WHILE in Harare there were chants about Mbuya Nehanda’s bones rising, signified by the unveiling of the statue resembling one of her spirit mediums Charwe, in London the museum said to be having Nehanda’s skull said they had no record of ever receiving it.
“Mapfupa angu achamuka (my bones shall rise),” as history has it, is the promise made by Nehanda as she encouraged the people of Zimbabwe to take up arms against white settler rule.
Ministers, former ministers, politburo members, chiefs, spirit mediums and Zanu PF members on Tuesday gathered at the intersection of Harare’s popular roads Samora Machel Avenue and Julius Nyerere Street in celebration of Nehanda’s “bones rising”.
The celebrations were also to appease the spirit of Nehanda, which they evoked for guidance to prosperity.
President Emmerson Mnangagwa said the location of the statue was strategic in that it was meant to restore the values of traditionalism that had been demeaned after the setting up of a church on top of the well Mbuya Nehanda used to drink water from.
He was referring to the Presbyterian Church at the intersection of the two roads.
“My administration deliberately chose this site to place the statue and museum of our national heroine Mbuya Nehanda Nyakasikana. It is in this vicinity that there were springs from which she would drink water and rest,” Mnangagwa said.
“If you look at these trees there is a church there and a long time ago, when Mbuya Nehanda was fighting with the settlers, she would come to the well here and sit under a tree. When they killed her the settlers came and covered that well and they built the church on top, saying they have supressed the Zimbabwe traditions. Today her bones have risen because we have built her image here where she used to drink water.”
Still on bones, Mnangagwa said they were continuing with negotiations on bringing her skull back to Zimbabwe, but the Natural History Museum in London, in a statement to The Guardian on Wednesday, said they had informed the Zimbabwean authorities that they did not have the skull.
“We have had previous discussion with Zimbabwean officials on this subject but after extensive research have found no evidence to suggest that remains of Mbuya Nehanda are held or have ever been held by the Museum. We have shared all the information we have with the authorities in Zimbabwe,” the museum said.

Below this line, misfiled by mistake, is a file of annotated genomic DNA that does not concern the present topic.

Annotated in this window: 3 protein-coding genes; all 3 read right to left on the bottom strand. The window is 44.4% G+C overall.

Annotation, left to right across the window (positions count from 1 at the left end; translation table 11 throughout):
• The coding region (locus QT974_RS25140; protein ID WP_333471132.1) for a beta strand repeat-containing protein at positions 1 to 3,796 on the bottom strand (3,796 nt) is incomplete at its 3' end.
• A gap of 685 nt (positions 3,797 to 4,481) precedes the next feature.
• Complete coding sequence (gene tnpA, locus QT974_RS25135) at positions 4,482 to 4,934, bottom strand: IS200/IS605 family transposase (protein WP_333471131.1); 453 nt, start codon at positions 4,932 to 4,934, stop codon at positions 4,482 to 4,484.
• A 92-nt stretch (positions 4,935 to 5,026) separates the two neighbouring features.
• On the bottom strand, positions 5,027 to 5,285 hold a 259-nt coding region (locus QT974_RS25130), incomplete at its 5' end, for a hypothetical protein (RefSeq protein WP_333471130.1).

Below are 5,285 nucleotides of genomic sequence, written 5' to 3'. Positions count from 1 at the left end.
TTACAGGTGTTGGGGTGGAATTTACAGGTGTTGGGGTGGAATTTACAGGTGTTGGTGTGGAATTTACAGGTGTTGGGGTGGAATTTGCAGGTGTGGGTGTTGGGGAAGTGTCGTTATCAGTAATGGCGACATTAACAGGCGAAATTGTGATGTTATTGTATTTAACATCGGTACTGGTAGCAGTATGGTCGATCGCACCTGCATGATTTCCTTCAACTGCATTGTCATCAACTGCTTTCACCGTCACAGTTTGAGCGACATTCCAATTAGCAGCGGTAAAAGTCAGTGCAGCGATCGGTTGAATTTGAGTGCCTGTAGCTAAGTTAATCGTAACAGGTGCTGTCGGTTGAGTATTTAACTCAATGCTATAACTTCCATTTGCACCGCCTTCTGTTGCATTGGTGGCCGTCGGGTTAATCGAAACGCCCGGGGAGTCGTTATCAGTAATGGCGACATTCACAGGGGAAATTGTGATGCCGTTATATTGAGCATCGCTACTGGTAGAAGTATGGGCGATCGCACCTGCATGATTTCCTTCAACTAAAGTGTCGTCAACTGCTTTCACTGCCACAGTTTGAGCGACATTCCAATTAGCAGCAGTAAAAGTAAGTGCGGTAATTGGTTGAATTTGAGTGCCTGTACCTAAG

Meanwhile, the Harare event became a concoction of Christianity and traditionalism as prayers were made to both Mbuya Nehanda and to God.
Five chiefs knelt in suits, some without shoes and some with them on, praying to Nehanda to guide the country’s leadership to prosperity.
As they knelt, they also clapped their hands in unison, saying they were appeasing the spirit of Nehanda.
This all was before the statue, which was covered with a black and white cloth, commonly used by spirit mediums, was unveiled by Mnangagwa.
The crowds were also entertained by traditional music from different acts including the mbira queen Stella Chiweshe.
Mnangagwa said the unveiling of the statue and monument of Mbuya Nehanda Nyakasikana was a conscious and deliberate decision to recognise, honour, memorialise and immortalise heroes and heroines.
“This monument that has been mounted here further tells a story from the viewpoint of the legendary heroine of Zimbabwe who courageously led a spirited resistance against colonial rule. Hunted down, arrested and hung by the settlers, her legacy will indeed endure for posterity.
“In her defiance to the brutal hanging, she declared that ‘mapfupa angu achamuka’ (my bones shall rise),” Mnangagwa said on Wednesday.
“About 123 years ago on 27th April 1898, Mbuya Nehanda Nyakasikana was hung by the settler regime. The British settler colonialists with their unbridled appetite to dominate, adopted unorthodox and inhumane measures to subjugate the people of this country.
“Through their spiritual insights, the white settler regime suffered some of the heaviest defeats recorded on European colonisation missions. The good fight for freedom and liberation by our forefathers was met by escalated settler impunity and brutality, as evidenced by the mass hangings. Our own iconic national heroine Mbuya Nehanda was a victim of such settler savagery.”
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